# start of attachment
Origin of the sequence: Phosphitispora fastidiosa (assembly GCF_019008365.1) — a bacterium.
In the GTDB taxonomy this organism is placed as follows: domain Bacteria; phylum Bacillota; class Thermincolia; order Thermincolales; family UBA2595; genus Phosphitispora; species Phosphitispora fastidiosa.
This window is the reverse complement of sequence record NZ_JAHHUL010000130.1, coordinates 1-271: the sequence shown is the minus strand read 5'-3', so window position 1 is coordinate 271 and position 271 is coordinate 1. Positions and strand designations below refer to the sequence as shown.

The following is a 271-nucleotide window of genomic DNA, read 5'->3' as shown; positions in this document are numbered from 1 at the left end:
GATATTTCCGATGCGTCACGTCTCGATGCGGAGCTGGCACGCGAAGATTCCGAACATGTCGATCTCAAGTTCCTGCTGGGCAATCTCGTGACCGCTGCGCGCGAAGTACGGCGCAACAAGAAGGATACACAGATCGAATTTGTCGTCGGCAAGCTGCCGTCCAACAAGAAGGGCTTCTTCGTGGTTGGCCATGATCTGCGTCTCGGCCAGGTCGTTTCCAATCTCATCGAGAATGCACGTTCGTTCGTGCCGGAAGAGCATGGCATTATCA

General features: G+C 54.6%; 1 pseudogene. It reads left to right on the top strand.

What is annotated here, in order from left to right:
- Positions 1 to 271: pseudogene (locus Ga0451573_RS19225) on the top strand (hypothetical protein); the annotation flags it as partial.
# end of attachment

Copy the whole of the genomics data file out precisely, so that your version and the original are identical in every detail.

Origin of the sequence: Phosphitispora fastidiosa (assembly GCF_019008365.1) — a bacterium.
In the GTDB taxonomy this organism is placed as follows: domain Bacteria; phylum Bacillota; class Thermincolia; order Thermincolales; family UBA2595; genus Phosphitispora; species Phosphitispora fastidiosa.
This window is the reverse complement of sequence record NZ_JAHHUL010000130.1, coordinates 1-271: the sequence shown is the minus strand read 5'-3', so window position 1 is coordinate 271 and position 271 is coordinate 1. Positions and strand designations below refer to the sequence as shown.

The following is a 271-nucleotide window of genomic DNA, read 5'->3' as shown; positions in this document are numbered from 1 at the left end:
GATATTTCCGATGCGTCACGTCTCGATGCGGAGCTGGCACGCGAAGATTCCGAACATGTCGATCTCAAGTTCCTGCTGGGCAATCTCGTGACCGCTGCGCGCGAAGTACGGCGCAACAAGAAGGATACACAGATCGAATTTGTCGTCGGCAAGCTGCCGTCCAACAAGAAGGGCTTCTTCGTGGTTGGCCATGATCTGCGTCTCGGCCAGGTCGTTTCCAATCTCATCGAGAATGCACGTTCGTTCGTGCCGGAAGAGCATGGCATTATCA

General features: G+C 54.6%; 1 pseudogene. It reads left to right on the top strand.

What is annotated here, in order from left to right:
- Positions 1 to 271: pseudogene (locus Ga0451573_RS19225) on the top strand (hypothetical protein); the annotation flags it as partial.